There are those, like Elisa and also sensitive scientist Dr. Hoffstetler (Michael Stuhlbarg), who recognize the humanity of Jones’ amphibious anomaly. But personnel of both U.S. and Soviet intelligence miss his intelligence, seeing only a strange thing to be exploited, studied, eventually dissected, and exterminated. This includes the movie’s bastard bigwig of a villain, played by Michael Shannon as the embodiment of racist, sexist, toxic American masculinity (circa 1962 or 2017, take your pick). Like just about any new entertainment featuring an immoral tyrant, The Shape Of Water can double as an accidentally timely parable about pushing back against authoritarianism; “If we do nothing, neither are we,” pleads Elisa, when trying to talk her nervous neighbor into helping her free the asset. But maybe Shannon’s done this kind of oily heavy too many times, because it frankly gets a little boring, watching him repeatedly answer that old unspoken question of who’s the real monster.
Hawkins, though, is truly radiant in her role, conveying wellsprings of feeling without a line of dialogue, making sign language look like second nature, and mostly rescuing her character from quirky woman-child naif territory—from looking like a pantomiming Amélie, in other words. It helps that Del Toro provides Elisa with adult, carnal desires, making The Shape Of Water the rare cross-species matchmaking scenario with the courage of its kinky convictions. (This is a love story, after all, and not a platonic one.) But whatever real emotional connection the film establishes between these two unlikely partners comes entirely from Hawkins, because she’s essentially gushing at a special effect, not a character. Likewise, any attempt to read this impossible love as a metaphor for once and future taboo relationships—like the one Jenkins’ lovelorn gay bachelor yearns to establish with his handsome crush at the local diner—runs into the problem that Jones’ fishman is, to quote said bachelor, a “wild animal.” The romance is in quotation marks: two souls abstractly connecting across lines of propriety and presumably incompatible DNA.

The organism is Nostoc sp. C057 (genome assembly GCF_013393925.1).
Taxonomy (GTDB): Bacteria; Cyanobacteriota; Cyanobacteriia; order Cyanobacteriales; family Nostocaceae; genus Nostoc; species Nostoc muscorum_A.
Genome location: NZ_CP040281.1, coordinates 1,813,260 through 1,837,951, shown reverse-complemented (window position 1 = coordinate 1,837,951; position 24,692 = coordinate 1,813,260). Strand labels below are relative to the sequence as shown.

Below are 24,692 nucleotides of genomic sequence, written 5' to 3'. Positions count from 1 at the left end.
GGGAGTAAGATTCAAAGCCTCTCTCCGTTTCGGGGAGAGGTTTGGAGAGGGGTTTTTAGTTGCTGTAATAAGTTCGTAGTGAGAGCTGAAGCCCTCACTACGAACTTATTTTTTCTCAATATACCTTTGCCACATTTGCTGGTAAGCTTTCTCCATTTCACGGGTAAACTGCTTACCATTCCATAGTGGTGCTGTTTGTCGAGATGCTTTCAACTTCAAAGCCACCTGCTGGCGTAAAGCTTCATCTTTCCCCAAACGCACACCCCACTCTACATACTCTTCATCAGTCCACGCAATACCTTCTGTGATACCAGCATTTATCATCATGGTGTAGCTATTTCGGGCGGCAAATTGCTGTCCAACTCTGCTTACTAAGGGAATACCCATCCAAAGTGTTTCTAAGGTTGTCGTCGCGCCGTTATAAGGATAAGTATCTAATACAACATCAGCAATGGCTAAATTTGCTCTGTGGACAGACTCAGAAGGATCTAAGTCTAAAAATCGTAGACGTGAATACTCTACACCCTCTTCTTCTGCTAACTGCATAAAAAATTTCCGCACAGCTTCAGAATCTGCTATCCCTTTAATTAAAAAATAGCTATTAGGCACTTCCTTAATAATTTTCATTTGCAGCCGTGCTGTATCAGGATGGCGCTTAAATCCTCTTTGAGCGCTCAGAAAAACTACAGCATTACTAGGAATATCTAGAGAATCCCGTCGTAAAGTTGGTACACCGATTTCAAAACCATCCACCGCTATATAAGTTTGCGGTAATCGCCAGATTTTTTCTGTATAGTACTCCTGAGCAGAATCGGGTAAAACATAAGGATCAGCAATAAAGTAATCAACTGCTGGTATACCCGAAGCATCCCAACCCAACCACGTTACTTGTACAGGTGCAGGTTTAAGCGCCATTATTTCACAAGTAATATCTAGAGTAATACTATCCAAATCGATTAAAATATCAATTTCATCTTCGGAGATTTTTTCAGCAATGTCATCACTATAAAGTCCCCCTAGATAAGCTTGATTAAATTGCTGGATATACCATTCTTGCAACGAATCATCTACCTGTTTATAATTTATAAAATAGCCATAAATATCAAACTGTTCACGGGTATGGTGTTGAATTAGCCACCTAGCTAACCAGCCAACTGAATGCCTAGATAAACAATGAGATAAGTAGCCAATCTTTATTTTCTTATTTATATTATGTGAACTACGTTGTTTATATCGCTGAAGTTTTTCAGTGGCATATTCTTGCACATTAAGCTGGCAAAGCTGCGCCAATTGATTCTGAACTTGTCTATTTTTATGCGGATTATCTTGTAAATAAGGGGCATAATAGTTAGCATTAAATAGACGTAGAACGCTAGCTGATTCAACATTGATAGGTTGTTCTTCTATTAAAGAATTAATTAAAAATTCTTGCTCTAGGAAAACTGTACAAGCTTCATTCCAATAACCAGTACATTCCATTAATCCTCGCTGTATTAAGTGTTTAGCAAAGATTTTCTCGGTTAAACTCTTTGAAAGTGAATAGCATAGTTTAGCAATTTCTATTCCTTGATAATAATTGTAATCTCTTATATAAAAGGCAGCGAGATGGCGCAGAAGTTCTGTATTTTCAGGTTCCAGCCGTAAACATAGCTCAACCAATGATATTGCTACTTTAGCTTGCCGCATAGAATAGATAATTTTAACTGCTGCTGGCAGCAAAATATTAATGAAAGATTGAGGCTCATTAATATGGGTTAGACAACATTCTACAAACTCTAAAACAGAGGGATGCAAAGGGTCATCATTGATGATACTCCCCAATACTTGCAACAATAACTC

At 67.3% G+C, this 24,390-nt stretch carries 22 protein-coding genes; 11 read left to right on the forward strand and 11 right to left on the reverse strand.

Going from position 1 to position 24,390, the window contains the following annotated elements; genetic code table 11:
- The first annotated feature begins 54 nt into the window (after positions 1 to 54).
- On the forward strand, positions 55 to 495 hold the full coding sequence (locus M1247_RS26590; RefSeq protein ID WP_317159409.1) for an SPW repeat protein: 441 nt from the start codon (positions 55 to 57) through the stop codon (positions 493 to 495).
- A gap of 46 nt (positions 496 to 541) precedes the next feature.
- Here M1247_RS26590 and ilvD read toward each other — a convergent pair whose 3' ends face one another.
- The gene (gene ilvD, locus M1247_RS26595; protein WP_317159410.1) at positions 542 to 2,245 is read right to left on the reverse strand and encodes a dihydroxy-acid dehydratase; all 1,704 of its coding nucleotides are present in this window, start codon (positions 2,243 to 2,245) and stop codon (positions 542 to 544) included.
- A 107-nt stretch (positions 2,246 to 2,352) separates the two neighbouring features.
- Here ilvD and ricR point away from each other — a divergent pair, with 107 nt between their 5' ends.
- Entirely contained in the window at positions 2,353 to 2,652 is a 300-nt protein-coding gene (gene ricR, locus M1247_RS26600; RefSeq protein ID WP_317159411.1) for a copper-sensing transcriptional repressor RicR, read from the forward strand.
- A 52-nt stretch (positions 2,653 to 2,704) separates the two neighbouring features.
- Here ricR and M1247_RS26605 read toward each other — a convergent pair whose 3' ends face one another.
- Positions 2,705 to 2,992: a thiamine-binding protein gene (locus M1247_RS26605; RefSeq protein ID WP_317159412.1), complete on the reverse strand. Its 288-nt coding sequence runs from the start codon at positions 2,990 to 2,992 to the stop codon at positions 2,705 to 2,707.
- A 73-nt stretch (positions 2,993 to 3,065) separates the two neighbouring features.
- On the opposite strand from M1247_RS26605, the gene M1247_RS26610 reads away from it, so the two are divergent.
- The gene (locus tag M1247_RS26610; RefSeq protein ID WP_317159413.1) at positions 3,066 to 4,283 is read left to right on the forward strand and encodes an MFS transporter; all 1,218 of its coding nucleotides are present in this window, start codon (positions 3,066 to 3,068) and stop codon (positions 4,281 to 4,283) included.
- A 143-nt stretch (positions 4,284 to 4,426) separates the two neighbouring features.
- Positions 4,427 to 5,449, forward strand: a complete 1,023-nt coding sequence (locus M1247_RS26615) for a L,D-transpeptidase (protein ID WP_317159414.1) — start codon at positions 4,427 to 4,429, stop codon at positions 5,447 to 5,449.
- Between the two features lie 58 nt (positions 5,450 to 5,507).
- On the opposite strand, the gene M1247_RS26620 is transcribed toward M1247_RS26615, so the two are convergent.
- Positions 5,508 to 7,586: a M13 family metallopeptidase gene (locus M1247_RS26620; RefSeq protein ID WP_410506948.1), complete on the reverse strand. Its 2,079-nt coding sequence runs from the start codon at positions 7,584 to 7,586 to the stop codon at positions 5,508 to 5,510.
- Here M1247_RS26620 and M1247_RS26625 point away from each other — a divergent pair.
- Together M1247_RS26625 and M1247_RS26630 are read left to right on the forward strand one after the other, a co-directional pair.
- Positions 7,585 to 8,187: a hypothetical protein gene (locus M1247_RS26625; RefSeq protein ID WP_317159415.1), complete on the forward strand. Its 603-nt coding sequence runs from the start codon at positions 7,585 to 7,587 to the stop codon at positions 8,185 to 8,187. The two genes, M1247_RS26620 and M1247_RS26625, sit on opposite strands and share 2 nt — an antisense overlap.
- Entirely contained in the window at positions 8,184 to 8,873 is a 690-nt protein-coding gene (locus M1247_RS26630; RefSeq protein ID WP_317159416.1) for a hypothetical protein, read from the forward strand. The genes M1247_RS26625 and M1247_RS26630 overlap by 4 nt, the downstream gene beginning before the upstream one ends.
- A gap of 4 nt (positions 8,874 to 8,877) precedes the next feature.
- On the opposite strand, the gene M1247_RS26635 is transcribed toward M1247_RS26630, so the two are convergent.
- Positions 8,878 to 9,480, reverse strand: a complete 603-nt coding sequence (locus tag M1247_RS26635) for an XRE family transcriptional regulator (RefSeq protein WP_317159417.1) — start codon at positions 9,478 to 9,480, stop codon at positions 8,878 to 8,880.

Again, the actual animating force of this lushly told bedtime story is Del Toro’s swooning cinephilia, splashed across every available screen-within-the-screen, and expressed through black-and-white musical fantasy sequences, lavish throwback period detail, and the accordion whine of Alexandre Desplat’s wistful cornball score. Thankfully, Del Toro’s most sentimental movie by at least 20,000 leagues still contains some rejuvenating oddball moments and flashes of grotesquerie, like the way Shannon’s cold-blooded G-man keeps yanking at his reattached, rotting digits, or how the fishman, otherwise sympathetic, manages to hungrily break a certain cardinal rule of crowd-pleasing. Remember, this is the same director who’s taken a repeated, twisted pleasure in putting adorable moppets in mortal danger; here and there, we catch glimpses of the perversity of his more wicked genre experiments, like last year’s extraordinarily crafted Crimson Peak and the buckets-of-blood franchise entry Blade II. The beastliness offsets the beauty nicely, like splotches of grisly red on the film’s lustrous, sea foam-green color palette.